China Commits Funding to Tackle Water Pollution
Dec 27 2018 Read 1971 Times
The Chinese government has indicated it will make significant funds available to a number of cities across the country to tackle their abysmal water pollution problems. Around 20 cities have been earmarked to receive the additional funding, which could total as much as 600 million yuan (£67.6 million) per city per year until 2020.
The statement used the exact phrase “black and stinking” to describe the state of water found in the offending cities. Caused by heavy pollution from nearby factories and improper methods of wastewater treatment, the issue not only renders the water unfit for human consumption, agriculture or manufacturing purposes, but also poses a health risk to the surrounding population.
Polluted land, sea and air
In some ways a victim of its own success, China has suffered due to rapid industrial growth and the pollution this has entailed. For many years the country suffered an ignominious reputation as having the most contaminated cities in the world, although in recent years it appears to have turned a corner in this respect.
In 2013, the government launched its 12th five-year plan, which set out clear goals in reducing all forms of pollution in the country, with a particular focus on China’s terrible air quality issues. It has also committed considerable funds towards researching new forms of renewable energy generation (in 2017, the country spent more than the rest of the world combined on green energy) and has shown marked progress in a number of spheres.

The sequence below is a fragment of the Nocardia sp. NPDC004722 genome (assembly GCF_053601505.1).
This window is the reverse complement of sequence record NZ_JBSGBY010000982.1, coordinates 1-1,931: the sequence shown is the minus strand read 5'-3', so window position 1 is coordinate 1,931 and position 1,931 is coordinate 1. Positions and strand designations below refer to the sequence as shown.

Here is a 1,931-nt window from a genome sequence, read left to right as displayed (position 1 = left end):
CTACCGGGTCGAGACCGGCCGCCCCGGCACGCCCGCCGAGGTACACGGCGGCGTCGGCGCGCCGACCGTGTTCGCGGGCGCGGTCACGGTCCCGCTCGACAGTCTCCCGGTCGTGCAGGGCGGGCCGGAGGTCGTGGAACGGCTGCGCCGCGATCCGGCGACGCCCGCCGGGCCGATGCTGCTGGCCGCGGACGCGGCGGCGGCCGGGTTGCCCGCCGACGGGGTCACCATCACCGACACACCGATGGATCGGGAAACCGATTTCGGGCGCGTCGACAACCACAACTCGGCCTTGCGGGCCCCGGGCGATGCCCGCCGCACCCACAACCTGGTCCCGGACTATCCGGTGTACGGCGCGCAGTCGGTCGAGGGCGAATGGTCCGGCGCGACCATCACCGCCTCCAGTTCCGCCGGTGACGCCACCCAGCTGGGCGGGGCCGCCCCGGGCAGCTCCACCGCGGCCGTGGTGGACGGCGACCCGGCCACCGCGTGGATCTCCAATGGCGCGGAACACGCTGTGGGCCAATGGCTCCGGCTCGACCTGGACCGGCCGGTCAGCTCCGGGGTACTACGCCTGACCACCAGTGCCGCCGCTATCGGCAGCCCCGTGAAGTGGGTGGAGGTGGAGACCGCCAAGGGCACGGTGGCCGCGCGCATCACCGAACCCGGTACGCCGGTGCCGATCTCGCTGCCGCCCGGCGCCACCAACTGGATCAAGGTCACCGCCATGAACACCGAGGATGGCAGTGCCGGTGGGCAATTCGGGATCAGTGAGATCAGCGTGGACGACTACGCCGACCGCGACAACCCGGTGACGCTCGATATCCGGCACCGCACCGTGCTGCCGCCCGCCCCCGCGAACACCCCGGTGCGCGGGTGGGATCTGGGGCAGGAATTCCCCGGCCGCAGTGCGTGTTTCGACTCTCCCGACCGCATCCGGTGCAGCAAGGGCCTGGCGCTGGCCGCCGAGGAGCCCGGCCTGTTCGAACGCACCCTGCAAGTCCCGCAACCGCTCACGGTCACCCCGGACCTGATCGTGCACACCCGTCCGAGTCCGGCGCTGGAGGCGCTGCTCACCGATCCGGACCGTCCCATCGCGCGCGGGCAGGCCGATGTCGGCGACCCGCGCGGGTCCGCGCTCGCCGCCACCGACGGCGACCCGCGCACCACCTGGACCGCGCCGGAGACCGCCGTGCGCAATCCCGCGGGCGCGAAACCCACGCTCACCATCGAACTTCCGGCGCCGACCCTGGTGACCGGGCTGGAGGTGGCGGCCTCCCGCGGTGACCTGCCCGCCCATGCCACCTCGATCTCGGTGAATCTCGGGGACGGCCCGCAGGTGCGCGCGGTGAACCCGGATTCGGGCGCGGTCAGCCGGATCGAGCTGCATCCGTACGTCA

However, water quality continues to be a challenge for many cities across the country, especially when attempting to prevent pollution under tropical rainstorms. In a bid to address the issue, the government is now looking to devote almost £70 million to a select number of cities to help them to investigate new engineering technologies and control measures.
According to data collected by official government sources, 70% of groundwater samples collected from sites all over the country were deemed fit for human consumption in 2018. That’s an incremental progress on the figure last year, when 67.9% of samples were potable.
However, a concerning 6.9% of the collected samples showed that the rivers were polluted to such an extent that the water had “lost all functionality” and in many cases it was “black and stinking”. While that does represent an improvement from the 8.3% of samples collected in 2017, the government is aiming to bring the percentage below 5% before 2020.
The 20 or so cities which will be the beneficiary of the new funding are expected to use the money to investigate engineering solution and pollution control initiatives, as well as funnel private capital into wastewater treatment facilities. This is expected to be achieved via alternative financing models such as collaborations between the public and private sector.
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